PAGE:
Most children affected by sleepwalking grow out of the condition by adulthood. Of those still affected, a small proportion will also experience sexsomnia. Photo: Simon SchluterA growing number of people charged with sex offences are claiming to be affected by “sexsomnia”, where they initiated sexual contact while asleep and cannot recall the event.
The Australasian Sleep Association is concerned that some sex offenders are feigning the affliction, and want to ensure the doctors called to give expert testimony in court are well versed in its symptoms.
Woolcock Institute of Medical Research medical director Dev Banerjee is giving a presentation to colleagues at an Australasian Sleep Association conference in Perth on Thursday on how to conduct themselves in court if they are called to give evidence in such cases.
“It’s a wake-up call that there are a lot more of these cases in the public media and therefore it’s highly likely that this sort of defence – of sexsomnia and automatism – will be coming their way,” Dr Banerjee said.
Automatism is a criminal defence under which the defendant claims that he or she did not consciously perform the guilty act.
Sleepwalking is the classic example and is used in various driving, murder and assault cases.
Dr Banerjee said it was important that sleep clinicians called to give expert testimony in sexsomnia cases were able to identify true manifestations of the condition.
“We’re seeing a few clinicians out there who think they’re experts in sleep who aren’t trained to give expert advice,” he said.
“I’ve been involved in cases where I thought the defendant probably could have got away with it, and at the end of the day we’re trying to protect society.
“I’ve done a lot of cases where the Crown and police are staggered that the jury has acquitted the defendant.”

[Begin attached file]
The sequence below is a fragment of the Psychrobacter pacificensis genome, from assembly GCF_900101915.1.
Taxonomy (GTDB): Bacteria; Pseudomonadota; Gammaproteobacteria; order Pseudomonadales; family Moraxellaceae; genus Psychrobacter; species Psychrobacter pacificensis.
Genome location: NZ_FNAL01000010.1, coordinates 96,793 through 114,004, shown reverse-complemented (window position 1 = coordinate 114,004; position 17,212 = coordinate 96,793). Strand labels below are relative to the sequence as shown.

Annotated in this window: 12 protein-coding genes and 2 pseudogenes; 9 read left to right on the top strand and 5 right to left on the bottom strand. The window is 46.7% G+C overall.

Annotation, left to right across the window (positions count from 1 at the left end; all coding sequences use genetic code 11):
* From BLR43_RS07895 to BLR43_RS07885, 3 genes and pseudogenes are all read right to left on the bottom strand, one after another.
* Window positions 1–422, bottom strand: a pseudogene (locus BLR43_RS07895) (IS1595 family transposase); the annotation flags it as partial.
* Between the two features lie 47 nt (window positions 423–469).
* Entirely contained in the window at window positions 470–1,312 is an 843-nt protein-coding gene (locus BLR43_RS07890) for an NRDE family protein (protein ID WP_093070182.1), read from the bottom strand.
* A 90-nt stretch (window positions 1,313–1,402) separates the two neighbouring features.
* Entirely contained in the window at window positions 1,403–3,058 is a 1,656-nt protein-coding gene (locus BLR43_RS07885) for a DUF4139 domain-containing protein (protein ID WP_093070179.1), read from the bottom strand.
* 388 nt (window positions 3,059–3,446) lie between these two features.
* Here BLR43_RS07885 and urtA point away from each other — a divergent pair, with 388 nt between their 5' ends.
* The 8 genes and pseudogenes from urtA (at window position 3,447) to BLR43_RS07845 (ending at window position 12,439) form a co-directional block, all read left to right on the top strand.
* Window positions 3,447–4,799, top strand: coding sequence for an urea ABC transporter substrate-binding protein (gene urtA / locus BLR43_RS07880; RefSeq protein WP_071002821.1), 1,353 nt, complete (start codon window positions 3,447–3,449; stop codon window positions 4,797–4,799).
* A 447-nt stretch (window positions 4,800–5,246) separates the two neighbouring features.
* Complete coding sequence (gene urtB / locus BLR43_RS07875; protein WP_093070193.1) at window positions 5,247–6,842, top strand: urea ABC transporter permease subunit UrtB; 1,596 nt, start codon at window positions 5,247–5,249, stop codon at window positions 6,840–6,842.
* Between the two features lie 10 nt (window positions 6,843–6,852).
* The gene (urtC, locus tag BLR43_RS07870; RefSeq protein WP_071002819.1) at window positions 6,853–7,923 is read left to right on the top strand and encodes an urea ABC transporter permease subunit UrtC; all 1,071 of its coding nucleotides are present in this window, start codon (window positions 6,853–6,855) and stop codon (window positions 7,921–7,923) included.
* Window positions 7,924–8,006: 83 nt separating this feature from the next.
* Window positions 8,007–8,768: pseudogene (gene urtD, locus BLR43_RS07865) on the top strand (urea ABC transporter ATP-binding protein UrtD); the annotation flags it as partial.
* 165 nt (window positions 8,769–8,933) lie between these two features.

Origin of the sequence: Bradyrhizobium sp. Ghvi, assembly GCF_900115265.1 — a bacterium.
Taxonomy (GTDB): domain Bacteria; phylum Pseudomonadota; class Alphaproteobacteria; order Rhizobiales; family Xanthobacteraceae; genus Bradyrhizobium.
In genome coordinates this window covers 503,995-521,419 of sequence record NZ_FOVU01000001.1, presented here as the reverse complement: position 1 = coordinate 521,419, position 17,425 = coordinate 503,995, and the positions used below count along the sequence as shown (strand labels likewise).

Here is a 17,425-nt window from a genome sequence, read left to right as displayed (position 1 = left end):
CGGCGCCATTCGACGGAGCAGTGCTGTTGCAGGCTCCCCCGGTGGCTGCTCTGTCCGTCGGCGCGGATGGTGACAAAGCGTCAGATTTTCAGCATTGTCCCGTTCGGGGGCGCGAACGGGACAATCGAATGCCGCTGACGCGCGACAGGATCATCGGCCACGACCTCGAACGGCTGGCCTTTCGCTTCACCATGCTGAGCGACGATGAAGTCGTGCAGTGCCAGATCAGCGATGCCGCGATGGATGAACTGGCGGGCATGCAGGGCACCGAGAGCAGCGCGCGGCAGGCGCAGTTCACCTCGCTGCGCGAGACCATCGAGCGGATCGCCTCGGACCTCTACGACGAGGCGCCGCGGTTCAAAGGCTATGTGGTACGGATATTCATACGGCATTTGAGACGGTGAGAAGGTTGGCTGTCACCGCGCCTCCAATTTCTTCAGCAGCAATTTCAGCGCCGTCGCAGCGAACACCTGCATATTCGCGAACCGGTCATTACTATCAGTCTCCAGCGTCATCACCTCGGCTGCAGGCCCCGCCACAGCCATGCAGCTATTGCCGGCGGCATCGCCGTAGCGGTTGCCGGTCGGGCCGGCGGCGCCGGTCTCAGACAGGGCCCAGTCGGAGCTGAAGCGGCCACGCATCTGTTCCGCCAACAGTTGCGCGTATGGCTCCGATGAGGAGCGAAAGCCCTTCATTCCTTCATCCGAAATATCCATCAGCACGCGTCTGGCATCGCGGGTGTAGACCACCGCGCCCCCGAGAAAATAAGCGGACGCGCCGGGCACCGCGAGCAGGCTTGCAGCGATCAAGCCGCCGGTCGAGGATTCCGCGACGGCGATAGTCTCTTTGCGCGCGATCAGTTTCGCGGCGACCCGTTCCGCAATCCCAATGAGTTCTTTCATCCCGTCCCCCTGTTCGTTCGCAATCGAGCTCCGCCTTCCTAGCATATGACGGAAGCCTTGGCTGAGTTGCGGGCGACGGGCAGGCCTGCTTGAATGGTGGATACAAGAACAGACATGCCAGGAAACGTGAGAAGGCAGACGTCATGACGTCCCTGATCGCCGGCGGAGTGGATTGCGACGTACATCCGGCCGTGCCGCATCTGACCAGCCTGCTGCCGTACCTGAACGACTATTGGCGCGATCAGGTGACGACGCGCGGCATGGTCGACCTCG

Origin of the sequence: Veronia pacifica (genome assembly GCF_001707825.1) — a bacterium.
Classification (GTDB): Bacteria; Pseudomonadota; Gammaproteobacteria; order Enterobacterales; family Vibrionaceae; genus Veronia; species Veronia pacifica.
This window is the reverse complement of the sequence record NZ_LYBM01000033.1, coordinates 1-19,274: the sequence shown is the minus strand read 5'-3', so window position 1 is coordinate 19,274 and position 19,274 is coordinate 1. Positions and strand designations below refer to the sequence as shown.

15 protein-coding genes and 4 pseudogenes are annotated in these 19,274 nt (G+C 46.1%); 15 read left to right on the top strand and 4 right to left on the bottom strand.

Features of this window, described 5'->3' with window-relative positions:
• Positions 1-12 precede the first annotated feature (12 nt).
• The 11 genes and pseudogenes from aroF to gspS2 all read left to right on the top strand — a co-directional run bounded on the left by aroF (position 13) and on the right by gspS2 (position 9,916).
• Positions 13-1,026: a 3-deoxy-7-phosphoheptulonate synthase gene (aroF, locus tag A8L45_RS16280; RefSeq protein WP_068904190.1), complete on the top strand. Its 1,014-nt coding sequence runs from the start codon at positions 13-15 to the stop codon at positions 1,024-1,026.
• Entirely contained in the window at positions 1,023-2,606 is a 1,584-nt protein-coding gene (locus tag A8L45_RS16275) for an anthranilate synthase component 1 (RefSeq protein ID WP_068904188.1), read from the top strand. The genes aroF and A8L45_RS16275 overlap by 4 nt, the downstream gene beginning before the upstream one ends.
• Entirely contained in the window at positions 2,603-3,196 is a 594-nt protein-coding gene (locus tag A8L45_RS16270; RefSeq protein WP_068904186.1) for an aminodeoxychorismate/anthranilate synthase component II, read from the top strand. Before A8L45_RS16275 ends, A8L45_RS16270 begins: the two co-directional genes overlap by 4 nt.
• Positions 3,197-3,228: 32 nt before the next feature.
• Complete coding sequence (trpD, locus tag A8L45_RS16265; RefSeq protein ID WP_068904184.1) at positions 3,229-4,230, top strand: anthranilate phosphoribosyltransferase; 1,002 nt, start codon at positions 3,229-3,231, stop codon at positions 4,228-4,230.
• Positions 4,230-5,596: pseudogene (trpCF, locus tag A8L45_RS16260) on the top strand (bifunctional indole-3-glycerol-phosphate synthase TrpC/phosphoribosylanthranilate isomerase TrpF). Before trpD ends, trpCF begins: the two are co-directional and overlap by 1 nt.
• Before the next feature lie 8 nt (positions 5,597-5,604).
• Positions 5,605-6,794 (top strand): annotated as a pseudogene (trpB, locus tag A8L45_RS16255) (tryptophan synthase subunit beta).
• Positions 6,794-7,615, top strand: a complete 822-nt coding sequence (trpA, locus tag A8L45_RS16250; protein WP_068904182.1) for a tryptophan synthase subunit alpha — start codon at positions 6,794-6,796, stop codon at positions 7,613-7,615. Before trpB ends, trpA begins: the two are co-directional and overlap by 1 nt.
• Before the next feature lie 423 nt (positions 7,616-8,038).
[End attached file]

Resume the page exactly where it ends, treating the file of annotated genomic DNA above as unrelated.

Sleepwalking affects about one in 25 children, but two thirds of them outgrow the condition by adulthood.
Only a very small proportion of sleepwalkers – usually men – will also experience sexsomnia, which includes masturbating, sexual vocalisation, fondling another person or intercourse while sleeping.
But researchers believe it is under-reported because people are embarrassed to admit to it.
Sleep clinician Peter Buchanan said he has provided his expert opinion in about 12 sexsomnia cases in the past decade, including three in the past 18 months, although he has been asked to do so on many more occasions.
All of the victims were known to the perpetrators and asleep in the same house when the assaults took place.
Recently he was asked to give his opinion in the case of a man who allowed his stepdaughter, a young teenager, to share his bed while her mother was away.
During the night he performed two sexual acts on the girl.
“These cases are distressing,” Dr Buchanan said.
“Whether the perpetrator is exonerated or not there is still a victim. The victims are almost always minors.
“They’re usually flummoxed.
“In this particular case [the victim] had no sexual experience whatsoever.”
The man was found convicted of indecent assault and is awaiting sentence.
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